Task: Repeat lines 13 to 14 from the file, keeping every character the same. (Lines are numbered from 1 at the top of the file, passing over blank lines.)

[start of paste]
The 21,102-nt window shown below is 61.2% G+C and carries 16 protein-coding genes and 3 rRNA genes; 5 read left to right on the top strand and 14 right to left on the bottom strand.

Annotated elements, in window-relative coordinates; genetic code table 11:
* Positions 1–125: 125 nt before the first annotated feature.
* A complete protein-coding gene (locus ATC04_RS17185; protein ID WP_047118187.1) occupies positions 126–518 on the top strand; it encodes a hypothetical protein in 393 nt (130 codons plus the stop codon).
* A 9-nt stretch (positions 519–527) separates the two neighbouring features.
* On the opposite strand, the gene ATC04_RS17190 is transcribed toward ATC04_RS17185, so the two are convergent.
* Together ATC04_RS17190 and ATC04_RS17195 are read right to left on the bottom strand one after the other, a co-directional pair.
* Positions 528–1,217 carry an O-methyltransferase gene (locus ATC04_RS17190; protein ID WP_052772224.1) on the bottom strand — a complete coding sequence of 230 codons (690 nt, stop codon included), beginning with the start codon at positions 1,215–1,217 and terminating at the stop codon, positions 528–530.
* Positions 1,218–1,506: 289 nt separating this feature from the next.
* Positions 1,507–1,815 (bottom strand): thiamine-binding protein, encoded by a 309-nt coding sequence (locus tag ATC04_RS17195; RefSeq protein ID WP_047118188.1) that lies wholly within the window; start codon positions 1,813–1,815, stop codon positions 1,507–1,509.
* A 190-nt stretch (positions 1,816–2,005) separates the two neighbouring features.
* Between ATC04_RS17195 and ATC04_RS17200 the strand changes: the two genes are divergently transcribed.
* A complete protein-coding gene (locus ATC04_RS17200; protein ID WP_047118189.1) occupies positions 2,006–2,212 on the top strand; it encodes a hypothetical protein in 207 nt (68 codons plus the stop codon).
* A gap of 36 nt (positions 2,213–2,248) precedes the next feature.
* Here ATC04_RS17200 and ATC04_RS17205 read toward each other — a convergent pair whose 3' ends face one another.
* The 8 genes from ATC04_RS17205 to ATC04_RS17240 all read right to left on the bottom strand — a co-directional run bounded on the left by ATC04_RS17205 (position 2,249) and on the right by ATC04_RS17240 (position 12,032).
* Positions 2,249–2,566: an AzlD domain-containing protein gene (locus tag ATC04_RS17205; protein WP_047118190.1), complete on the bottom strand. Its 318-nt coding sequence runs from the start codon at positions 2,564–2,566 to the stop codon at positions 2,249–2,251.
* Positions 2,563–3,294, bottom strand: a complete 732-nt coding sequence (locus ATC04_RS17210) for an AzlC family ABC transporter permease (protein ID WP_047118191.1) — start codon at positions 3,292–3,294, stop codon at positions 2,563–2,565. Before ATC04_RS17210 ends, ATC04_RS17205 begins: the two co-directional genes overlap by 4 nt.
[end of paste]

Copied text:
* A complete protein-coding gene (locus ATC04_RS17200; protein ID WP_047118189.1) occupies positions 2,006–2,212 on the top strand; it encodes a hypothetical protein in 207 nt (68 codons plus the stop codon).
* A gap of 36 nt (positions 2,213–2,248) precedes the next feature.